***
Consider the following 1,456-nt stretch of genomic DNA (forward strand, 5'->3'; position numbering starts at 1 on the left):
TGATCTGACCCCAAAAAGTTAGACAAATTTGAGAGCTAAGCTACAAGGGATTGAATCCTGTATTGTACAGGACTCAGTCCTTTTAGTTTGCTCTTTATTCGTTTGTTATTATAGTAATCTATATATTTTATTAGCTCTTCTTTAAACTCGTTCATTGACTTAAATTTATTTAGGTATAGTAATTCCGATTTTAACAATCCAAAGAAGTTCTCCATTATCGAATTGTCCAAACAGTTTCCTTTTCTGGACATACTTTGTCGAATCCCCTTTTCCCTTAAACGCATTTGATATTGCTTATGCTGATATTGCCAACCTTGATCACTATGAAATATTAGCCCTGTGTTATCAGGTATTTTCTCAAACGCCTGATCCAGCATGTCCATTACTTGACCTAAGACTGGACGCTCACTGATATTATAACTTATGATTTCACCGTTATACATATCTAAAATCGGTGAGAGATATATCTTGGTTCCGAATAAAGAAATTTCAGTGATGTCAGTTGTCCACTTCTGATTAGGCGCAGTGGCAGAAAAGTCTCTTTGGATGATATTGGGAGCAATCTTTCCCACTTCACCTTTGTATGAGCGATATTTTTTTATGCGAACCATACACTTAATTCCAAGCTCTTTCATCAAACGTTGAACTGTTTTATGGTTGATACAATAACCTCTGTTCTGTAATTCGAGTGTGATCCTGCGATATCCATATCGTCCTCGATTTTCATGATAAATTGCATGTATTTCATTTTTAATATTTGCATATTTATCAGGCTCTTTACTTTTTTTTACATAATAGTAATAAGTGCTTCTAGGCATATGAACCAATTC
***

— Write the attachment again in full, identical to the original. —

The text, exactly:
Consider the following 1,456-nt stretch of genomic DNA (forward strand, 5'->3'; position numbering starts at 1 on the left):
TGATCTGACCCCAAAAAGTTAGACAAATTTGAGAGCTAAGCTACAAGGGATTGAATCCTGTATTGTACAGGACTCAGTCCTTTTAGTTTGCTCTTTATTCGTTTGTTATTATAGTAATCTATATATTTTATTAGCTCTTCTTTAAACTCGTTCATTGACTTAAATTTATTTAGGTATAGTAATTCCGATTTTAACAATCCAAAGAAGTTCTCCATTATCGAATTGTCCAAACAGTTTCCTTTTCTGGACATACTTTGTCGAATCCCCTTTTCCCTTAAACGCATTTGATATTGCTTATGCTGATATTGCCAACCTTGATCACTATGAAATATTAGCCCTGTGTTATCAGGTATTTTCTCAAACGCCTGATCCAGCATGTCCATTACTTGACCTAAGACTGGACGCTCACTGATATTATAACTTATGATTTCACCGTTATACATATCTAAAATCGGTGAGAGATATATCTTGGTTCCGAATAAAGAAATTTCAGTGATGTCAGTTGTCCACTTCTGATTAGGCGCAGTGGCAGAAAAGTCTCTTTGGATGATATTGGGAGCAATCTTTCCCACTTCACCTTTGTATGAGCGATATTTTTTTATGCGAACCATACACTTAATTCCAAGCTCTTTCATCAAACGTTGAACTGTTTTATGGTTGATACAATAACCTCTGTTCTGTAATTCGAGTGTGATCCTGCGATATCCATATCGTCCTCGATTTTCATGATAAATTGCATGTATTTCATTTTTAATATTTGCATATTTATCAGGCTCTTTACTTTTTTTTACATAATAGTAATAAGTGCTTCTAGGCATATGAACCAATTC